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NCJ Number: 219165 Add to Shopping cart Find in a Library
Title: Acute Injury Patterns of Intimate Partner Violence Victims
Journal: Trauma, Violence, & Abuse  Volume:8  Issue:3  Dated:July 2007  Pages:281-289
Author(s): Daniel J. Sheridan; Katherine R. Nash
Date Published: July 2007
Page Count: 9
Publisher: http://www.sagepub.com/ 
Type: Literature Review
Format: Article
Language: English
Country: United States of America
Annotation: This literature review examines the mechanisms, location, and types of injury to women who have survived intimate-partner violence.
Abstract: Research has found that the most common mechanisms of injury to victims of intimate-partner violence (IPV) is being struck with a hand. The use of weapons other than household objects is apparently rare, but when weapons are used there is a higher risk of death. Although strangulation is under-diagnosed by health-care providers, it is experienced by over half of IPV victims. Most IPV victims suffer multiple mechanisms of injury, and many have multiple injury locations. The head, neck, and face are the most common locations of IPV-related injury, with high levels of sensitivity and moderate levels of specificity associated with these locations. Soft-tissue injury is the most common type of injury suffered by IPV victims. Only one-third of sexual assault victims in the context of IPV experience injury to the genitalia. Very few studies link mechanism of injury among IPV victims to the type and location of injury. The research on acute injury patterns of IPV victims suggests that clinicians should have an increased suspicion that IPV has occurred whenever a woman presents with facial injuries, particularly in the absence of a known specific cause such as a motor vehicle crash. Although facial injuries are the most common injuries in IPV, they have low specificity; therefore, all injured women should be screened for IPV regardless of the location of their injuries. Researchers and health-care professionals should be consistent in thoroughly documenting IPV-related injuries by using correct forensic terminology. 1 table and 52 references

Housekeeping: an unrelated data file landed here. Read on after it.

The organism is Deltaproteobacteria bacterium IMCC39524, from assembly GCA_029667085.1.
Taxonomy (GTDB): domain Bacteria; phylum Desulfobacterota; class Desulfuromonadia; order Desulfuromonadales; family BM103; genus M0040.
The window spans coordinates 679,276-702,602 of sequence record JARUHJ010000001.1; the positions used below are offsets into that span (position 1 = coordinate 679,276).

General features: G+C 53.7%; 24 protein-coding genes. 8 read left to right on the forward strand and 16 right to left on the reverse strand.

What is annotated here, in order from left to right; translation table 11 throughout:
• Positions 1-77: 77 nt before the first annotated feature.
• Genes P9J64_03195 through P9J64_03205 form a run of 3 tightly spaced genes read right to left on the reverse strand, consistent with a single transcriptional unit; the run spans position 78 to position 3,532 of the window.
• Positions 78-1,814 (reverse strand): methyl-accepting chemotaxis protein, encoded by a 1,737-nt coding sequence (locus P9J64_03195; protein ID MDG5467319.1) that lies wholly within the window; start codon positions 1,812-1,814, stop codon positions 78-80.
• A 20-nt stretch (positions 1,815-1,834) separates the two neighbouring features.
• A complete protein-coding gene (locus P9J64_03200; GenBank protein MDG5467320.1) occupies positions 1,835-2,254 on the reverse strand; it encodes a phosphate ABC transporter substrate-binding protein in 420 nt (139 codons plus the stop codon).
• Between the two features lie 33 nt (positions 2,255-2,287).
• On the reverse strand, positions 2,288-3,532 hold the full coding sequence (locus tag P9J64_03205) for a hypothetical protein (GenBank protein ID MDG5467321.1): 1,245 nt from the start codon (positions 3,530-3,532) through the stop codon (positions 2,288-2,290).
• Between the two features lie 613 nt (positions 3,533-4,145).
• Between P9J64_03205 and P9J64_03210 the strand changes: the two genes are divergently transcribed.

Main Term(s): Victims of violent crime
Index Term(s): Domestic assault; Injury investigations; Physicians role in crime prevention; Victim medical assistance
To cite this abstract, use the following link:
http://www.ncjrs.gov/App/publications/abstract.aspx?ID=240956

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